They are sometimes called rain bugs as they are active after heavy rains especially in the early spring or fall. The one pictured here was found after a spring rain while mushroom hunting. It was actively hunting for prey on a rotting log. I knew it was a velvet mite, but had no idea its identity beyond that. It is next to impossible to differentiate one species from another without a microscope with exception to a few Palearctic species like the giant red velvet mite (Trombidium grandissimum). This particular red velvet mite is found in India, and may reach lengths up to 1/2 inch. This species is a true giant in the mite world where most species are nearly microscopic in size. They get their common name of red velvet mite from the fine red hairs all over their body which resembles velvet and gives them the ability to sense their surroundings. In addition to using those fine body hairs, they also sense their environment through vibrations and pheromone responses. Their front legs aid in guiding them through the habitats where they live by acting as a sensory organ. Having only 2 eyes gives them a serious disadvantage in the eyesight department, so instead they rely on delicate vibrations and pheromones that cue them in on food and mates. The bright red color warns potential predators that they taste bad and therefore they have few enemies with exception to their own kind which may cannibalize them. The 2nd stage nymphs have also been known to parasitize them.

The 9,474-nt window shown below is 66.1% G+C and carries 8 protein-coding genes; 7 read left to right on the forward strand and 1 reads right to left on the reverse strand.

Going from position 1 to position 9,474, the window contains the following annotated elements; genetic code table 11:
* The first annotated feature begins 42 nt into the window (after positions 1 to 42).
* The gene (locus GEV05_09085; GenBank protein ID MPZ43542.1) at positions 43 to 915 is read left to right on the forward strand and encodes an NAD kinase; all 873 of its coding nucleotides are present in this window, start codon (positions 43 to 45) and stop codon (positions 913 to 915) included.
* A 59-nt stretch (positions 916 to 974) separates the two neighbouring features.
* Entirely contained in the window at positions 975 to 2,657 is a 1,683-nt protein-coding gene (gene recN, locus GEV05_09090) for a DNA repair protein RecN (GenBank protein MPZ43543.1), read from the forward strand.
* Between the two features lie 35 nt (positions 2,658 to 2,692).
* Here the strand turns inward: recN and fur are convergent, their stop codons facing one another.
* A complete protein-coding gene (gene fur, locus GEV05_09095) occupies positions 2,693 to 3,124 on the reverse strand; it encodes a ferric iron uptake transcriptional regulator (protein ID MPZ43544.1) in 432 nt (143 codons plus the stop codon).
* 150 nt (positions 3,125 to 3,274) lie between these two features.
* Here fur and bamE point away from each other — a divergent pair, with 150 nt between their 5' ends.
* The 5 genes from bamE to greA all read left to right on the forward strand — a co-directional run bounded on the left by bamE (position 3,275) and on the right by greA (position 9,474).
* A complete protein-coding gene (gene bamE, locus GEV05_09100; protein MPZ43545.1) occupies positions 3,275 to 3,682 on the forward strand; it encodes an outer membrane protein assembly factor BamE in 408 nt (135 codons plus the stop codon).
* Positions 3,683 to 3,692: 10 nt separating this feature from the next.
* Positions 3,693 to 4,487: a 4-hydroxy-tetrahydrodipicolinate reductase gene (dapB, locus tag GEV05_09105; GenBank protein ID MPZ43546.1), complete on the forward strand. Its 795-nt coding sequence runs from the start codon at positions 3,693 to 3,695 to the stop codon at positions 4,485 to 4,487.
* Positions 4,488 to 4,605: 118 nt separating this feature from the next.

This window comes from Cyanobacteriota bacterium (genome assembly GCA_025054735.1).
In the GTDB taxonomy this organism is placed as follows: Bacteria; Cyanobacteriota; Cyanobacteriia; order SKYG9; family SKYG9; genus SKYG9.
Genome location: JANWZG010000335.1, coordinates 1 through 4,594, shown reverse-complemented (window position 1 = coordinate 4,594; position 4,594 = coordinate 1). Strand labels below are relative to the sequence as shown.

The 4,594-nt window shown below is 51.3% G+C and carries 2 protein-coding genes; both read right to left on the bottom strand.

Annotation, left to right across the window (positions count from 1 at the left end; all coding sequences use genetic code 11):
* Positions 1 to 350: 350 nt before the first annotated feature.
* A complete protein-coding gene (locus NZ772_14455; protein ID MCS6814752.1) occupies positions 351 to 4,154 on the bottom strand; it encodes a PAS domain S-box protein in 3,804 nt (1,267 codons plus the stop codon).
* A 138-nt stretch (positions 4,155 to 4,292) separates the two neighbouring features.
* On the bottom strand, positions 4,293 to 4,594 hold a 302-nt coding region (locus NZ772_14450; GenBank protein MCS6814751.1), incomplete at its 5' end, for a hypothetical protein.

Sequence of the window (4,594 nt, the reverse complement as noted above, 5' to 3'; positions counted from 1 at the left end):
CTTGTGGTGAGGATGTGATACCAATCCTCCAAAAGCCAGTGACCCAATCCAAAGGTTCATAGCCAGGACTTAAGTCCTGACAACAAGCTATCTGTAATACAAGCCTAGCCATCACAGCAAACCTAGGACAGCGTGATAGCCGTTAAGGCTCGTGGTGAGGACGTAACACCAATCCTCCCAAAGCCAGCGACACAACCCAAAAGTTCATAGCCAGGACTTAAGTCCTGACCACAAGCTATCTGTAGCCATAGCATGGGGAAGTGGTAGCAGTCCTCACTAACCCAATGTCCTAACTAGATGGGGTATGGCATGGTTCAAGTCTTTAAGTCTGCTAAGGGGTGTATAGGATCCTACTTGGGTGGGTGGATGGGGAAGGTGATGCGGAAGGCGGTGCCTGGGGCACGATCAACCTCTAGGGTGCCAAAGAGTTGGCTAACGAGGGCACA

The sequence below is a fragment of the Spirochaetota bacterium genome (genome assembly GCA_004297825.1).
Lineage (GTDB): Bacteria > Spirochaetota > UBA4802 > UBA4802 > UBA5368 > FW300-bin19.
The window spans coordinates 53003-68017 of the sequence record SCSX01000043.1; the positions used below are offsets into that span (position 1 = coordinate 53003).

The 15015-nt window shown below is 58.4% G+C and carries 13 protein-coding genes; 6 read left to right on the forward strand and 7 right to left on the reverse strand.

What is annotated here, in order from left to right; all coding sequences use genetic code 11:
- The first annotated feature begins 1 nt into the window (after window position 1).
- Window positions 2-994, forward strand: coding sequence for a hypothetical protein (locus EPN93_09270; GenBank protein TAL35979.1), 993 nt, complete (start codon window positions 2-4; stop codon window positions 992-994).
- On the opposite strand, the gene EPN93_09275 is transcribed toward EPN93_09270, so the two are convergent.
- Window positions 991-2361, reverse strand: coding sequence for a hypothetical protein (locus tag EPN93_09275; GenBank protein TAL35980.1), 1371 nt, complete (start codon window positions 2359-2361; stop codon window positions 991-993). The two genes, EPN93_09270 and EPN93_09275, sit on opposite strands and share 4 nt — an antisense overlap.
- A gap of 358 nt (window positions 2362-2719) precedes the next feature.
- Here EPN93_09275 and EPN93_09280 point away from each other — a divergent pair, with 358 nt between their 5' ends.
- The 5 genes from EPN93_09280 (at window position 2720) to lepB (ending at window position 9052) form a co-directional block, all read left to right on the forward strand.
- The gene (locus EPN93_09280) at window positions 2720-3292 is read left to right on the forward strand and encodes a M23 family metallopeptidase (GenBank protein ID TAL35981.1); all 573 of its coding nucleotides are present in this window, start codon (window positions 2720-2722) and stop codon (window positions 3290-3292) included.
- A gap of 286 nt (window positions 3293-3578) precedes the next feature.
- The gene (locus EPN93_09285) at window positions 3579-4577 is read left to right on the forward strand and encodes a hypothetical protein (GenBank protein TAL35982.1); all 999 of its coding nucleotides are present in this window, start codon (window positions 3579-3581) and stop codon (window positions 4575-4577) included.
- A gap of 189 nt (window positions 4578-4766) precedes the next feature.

Even though they taste terrible, it seems humans have found a use for them in medicine. Oils from some species, like the Giant Red Velvet Mite are used in traditional medicine to treat paralysis. In some cultures they are used as an aphrodisiac, earning them the name of "Indian Viagra." They are also used in a treatment to improve the immune system. Like any creature that finds itself useful to humans it can often be removed from the environment in such drastic numbers as to affect the overall balance of the ecosystem where they were found. Red Velvet Mites are an integral part of the ecosystem as a biological control agent feeding on harmful arthropods such as spider mites, spring cankerworm, cabbage moth, lace bug, and other arthropods that may damage crops. As nymphs they act as ecto-parasites and also control many harmful insects.